As for couches and beds, they can actually help muffle sounds by absorbing them. For maximum sound isolation, you can top off your chair with a plush cushion or toss a fluffy comforter on your bed.
If you’re feeling a bit creative, consider adding a corkboard to your wall. Not only will it serve as a noise blocker but it can also be used to hang your favorite photos and artwork.
Install Sound-dampening Curtains
If you have a dorm room with windows that face a major road, you know how noisy it can get. The continuous thrum of cars, the high-pitched squeals of brakes, and the blare of horns are enough to make you want to throw your hands over your ears.
What’s more, dorm windows are notorious for letting in a lot of light, which can be quite distracting when you’re trying to sleep after pulling an all-nighter.
To cut down on the noise, consider replacing your regular curtains with soundproof curtains. Often made of thick materials like polyester, velvet, or suede, these special curtains absorb loud noises and sound waves, preventing them from bouncing back and disturbing your peace of mind.
Add a Door Seal
While this might seem like a small detail, a door seal can make a big difference. These ingenious foam pads can be placed on the bottom of a door or along its top edge to prevent your neighbor’s music from blasting through your room or the conversations held in their living quarters from seeping into yours.
The best part? Door seals are affordable and extremely easy to install. Just follow the packaging instructions, and you’ll have a perfectly soundproof door in no time!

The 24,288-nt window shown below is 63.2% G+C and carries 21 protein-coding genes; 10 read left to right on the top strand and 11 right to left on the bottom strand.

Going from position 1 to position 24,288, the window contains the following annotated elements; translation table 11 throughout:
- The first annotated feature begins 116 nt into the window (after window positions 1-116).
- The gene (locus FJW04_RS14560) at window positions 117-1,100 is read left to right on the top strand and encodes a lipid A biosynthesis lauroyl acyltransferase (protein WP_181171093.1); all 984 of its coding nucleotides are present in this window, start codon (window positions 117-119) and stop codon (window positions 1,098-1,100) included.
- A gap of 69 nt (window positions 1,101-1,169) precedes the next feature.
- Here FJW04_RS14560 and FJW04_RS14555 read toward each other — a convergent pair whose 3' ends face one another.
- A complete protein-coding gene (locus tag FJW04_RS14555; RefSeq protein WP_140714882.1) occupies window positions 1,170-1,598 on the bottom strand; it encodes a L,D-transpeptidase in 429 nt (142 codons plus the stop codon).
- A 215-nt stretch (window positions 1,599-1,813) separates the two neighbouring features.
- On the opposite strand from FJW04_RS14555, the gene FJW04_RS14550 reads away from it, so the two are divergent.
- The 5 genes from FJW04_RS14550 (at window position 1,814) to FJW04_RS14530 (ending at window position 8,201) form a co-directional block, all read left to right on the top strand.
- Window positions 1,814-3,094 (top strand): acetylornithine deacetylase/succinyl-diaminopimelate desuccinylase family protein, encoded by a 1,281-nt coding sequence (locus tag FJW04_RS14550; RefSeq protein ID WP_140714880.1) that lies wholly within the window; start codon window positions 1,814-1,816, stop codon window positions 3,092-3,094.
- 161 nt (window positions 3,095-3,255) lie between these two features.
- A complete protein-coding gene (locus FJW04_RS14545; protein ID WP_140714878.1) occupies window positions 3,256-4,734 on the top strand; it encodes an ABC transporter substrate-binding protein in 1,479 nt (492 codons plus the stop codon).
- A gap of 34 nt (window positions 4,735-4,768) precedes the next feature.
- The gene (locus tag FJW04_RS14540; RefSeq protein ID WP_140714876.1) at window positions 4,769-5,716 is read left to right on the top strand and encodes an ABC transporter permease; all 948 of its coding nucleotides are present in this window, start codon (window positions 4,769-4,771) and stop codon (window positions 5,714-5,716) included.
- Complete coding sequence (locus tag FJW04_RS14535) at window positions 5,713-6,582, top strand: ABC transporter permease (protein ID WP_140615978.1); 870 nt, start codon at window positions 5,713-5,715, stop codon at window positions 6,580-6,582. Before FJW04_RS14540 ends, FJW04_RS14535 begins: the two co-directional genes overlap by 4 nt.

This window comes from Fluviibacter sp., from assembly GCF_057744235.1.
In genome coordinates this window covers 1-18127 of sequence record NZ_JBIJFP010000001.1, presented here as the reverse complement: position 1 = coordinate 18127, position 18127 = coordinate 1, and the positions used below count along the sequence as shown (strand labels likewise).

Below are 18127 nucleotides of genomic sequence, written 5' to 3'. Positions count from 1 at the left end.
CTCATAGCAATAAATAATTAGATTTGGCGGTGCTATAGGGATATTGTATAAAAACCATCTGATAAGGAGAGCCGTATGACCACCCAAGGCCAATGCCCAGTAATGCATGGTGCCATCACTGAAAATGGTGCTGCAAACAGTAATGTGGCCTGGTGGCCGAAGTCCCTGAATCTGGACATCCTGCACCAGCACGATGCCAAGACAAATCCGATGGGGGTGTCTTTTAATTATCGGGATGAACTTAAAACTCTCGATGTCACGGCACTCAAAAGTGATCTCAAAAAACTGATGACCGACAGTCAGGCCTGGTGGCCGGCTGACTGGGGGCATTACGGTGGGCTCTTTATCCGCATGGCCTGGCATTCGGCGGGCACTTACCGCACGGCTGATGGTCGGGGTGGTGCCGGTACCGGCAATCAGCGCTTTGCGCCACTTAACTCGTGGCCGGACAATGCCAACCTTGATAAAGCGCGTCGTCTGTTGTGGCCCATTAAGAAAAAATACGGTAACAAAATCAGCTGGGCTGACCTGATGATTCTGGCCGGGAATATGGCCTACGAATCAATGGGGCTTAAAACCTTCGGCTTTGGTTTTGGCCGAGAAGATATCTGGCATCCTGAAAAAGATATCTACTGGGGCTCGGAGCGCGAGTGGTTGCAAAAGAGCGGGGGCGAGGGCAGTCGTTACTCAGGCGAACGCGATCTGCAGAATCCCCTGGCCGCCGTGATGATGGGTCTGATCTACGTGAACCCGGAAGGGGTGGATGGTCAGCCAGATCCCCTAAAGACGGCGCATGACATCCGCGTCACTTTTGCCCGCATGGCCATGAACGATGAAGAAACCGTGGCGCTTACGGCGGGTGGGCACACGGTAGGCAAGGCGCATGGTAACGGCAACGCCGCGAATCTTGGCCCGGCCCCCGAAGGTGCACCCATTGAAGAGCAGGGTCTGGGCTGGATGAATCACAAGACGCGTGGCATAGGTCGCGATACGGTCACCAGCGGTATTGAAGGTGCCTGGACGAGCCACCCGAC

Other Ways to Get Rid of Unwanted Noise in Your Dorm Room
Don’t feel like spending all day on a DIY soundproofing project? No problem! Here are some quick fixes that will help keep the peace:
Get a White Noise Machine
White noise machines are like the best friends you never knew you needed. These machines use a combination of frequencies to create a soothing hum that masks out annoying noises and helps you focus on what matters most — in this case, that sweet slumber.
These soothing hums can be anything from the sound of rain hitting your window to ocean waves crashing on the shore, so you can easily customize them to find your zen. Plus, they’re inexpensive, so there’s no excuse not to have one!
Use Noise-canceling Headphones
Just like a white noise machine, noise-canceling headphones consist of a microphone that analyzes the ambient sound and then produces an opposing sound wave to cancel out undesirable sounds.
With these headphones by your side, you don’t have to hear your roommate chomping on popcorn or that guy snoring on the other side of your room while you’re trying to get that much-needed sleep.
Now that you know how to soundproof a dorm room, you can rest easy knowing that you’ll be able to sleep peacefully through your neighbors’ late-night mosh pit and still be awake in time for your 8 am biology lecture.
And remember, if all else fails, just ask your RA to help you out. They will be happy to oblige!